Checkpoint Asia

In US-China Trade War, Voters In Rural America Are Suffering The Most

One thing is clear: Beijing knows America, and how to hurt Trump, a lot better than the other way around

  • Midwest and plains farm states hit hardest by Chinese tariffs, as China seeks to target Trump supporters
  • Illinois suffered most, with its exports to China falling 33 per cent last year, while exports from Minnesota were also badly hit

Across rural America, voters turned out in their droves for US President Donald Trump in 2016, but a new study has found that agricultural states are taking the heaviest blows from the US-China trade war.

Research from the US-China Business Council (USCBC), a member organisation for American companies doing business in China, found that Midwestern states and those situated along the Great Plains, the vast expanses of flat lands and prairies that covers swathes of the United States, have suffered most due to their reliance on agricultural goods, such as soybeans, which were heavily targeted by China’s retaliatory tariffs.

Of all US states, Illinois suffered the most last year. Its total exports to China fell 32.8 per cent to US$3.8 billion in 2018, from a year earlier. Exports to China from Minnesota were also badly hit, plummeting 18.5 per cent to US$2.5 billion in 2018.

The trade war’s impact on farm states is partly by design, with Beijing aiming tariffs on states with high concentrations of support for Trump. Many Midwestern and farm states, home to the hollowed out economies of Appalachia and the rust belt, voted for Trump in the 2016 election.

The world’s two largest economies have been engaged in a tit-for-tat trade war since last July, slapping tariffs on hundreds of billions of dollars worth of products.

An estimated 85 per cent of US goods exports to China, including most agricultural products, were hit by trade tariffs, imposed by Beijing in retaliation for Trump’s tariffs on Chinese exports.

Total US goods exports to China fell to US$118.9 billion last year, down 7 per cent from an all-time high of US$127.9 billion in 2017.

China is the US’ third largest export market, after Mexico and Canada. Its basket of exports come from a wide range of industries, as well as agricultural goods, including transport equipment, semiconductors, and oil and gas. Those exports sustained logistics jobs in America’s ports and throughout the country’s transport system, the US-China Business Council (USCBC) said.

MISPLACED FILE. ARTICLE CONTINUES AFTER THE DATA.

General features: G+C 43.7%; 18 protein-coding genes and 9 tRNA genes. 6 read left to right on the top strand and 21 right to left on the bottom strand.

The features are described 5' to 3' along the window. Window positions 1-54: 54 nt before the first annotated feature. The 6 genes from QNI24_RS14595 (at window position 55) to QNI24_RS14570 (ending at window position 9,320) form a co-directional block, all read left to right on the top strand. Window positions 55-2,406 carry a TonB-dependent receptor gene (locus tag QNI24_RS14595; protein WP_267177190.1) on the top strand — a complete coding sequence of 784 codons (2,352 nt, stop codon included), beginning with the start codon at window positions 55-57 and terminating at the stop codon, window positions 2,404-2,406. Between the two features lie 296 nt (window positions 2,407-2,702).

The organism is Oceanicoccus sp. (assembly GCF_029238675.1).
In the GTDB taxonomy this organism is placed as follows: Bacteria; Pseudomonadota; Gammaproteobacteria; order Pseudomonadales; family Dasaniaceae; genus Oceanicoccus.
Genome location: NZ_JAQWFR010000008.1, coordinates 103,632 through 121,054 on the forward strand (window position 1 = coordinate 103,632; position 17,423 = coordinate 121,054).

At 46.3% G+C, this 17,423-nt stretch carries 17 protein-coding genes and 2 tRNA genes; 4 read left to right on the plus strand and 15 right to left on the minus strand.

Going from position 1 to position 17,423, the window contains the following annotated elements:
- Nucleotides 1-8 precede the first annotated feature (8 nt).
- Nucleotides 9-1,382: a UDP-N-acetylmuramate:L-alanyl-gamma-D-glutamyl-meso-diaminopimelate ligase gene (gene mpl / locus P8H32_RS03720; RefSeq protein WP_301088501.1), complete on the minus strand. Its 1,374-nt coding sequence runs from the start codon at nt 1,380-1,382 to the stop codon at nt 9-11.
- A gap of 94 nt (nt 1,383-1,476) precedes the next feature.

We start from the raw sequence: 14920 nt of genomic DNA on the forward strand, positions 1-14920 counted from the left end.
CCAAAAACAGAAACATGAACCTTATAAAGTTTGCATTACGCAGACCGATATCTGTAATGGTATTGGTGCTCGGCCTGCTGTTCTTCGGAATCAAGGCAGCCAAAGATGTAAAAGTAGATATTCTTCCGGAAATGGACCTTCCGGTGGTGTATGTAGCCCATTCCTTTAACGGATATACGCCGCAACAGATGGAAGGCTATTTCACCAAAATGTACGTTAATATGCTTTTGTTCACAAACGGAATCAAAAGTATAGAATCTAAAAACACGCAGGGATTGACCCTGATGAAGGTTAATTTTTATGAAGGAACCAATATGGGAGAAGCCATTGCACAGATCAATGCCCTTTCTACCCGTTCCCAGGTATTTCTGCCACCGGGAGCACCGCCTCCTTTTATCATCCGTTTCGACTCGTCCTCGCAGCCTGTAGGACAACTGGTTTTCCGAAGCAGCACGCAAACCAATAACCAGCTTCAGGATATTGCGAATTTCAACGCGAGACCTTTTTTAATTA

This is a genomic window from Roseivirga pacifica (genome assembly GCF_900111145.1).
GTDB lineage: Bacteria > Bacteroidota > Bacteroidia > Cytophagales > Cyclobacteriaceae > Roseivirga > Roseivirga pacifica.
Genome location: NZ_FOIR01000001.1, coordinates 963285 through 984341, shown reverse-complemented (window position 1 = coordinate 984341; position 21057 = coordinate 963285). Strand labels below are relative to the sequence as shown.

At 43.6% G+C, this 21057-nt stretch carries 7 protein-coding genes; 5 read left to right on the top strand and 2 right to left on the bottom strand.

The trade war has driven down both export value and volume. In 2017, 30 states each exported more than US$1 billion in goods to China. In 2018, meanwhile, that number fell to 26. Some 34 states exported fewer goods to China in 2018 than they did in 2017, and another four states had only single-digit growth.

Despite the ongoing trade tensions between US and China, exports to China remain integral to the US economy, supporting more than 1.1 million jobs in the country, according to the trade group.

However, not all the states suffered as a result of the trade war. Oregon, saw its total exports to the world’s second largest economy rise to US$4.6 billion last year, up 22.1 per cent from 2017. That total included US$2.5 billion worth of semiconductors and components.

The USCBC expects US services exports, which experienced a slower rate of growth in 2017, to remain relatively robust, as they were not affected by trade tariffs.

The two countries have been in talks to end the trade war, with another round of negotiations between US and Chinese officials finishing in Beijing on Wednesday, led by Chinese Vice-Premier Liu He, US Trade Representative Robert Lighthizer and US Treasury Secretary Steven Mnuchin.

Before the start of the talks, Chinese and US officials said significant progress had been made in the negotiations, with many expecting a deal to be completed in the coming weeks.

Source: South China Morning Post